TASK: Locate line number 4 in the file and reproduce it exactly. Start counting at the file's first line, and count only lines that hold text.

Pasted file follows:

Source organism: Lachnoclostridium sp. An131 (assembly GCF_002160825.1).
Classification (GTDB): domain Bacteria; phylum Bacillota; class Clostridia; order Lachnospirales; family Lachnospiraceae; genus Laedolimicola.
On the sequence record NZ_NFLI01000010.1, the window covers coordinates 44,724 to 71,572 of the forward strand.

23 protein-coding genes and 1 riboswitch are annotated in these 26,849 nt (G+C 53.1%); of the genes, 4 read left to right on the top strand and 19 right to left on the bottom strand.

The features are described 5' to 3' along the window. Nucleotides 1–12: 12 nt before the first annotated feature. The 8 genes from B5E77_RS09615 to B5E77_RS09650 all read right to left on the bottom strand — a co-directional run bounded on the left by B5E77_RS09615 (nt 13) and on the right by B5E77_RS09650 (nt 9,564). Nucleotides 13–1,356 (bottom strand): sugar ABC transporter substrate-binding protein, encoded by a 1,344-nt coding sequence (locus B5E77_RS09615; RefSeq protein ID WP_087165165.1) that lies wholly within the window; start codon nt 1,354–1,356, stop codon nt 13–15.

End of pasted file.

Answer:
23 protein-coding genes and 1 riboswitch are annotated in these 26,849 nt (G+C 53.1%); of the genes, 4 read left to right on the top strand and 19 right to left on the bottom strand.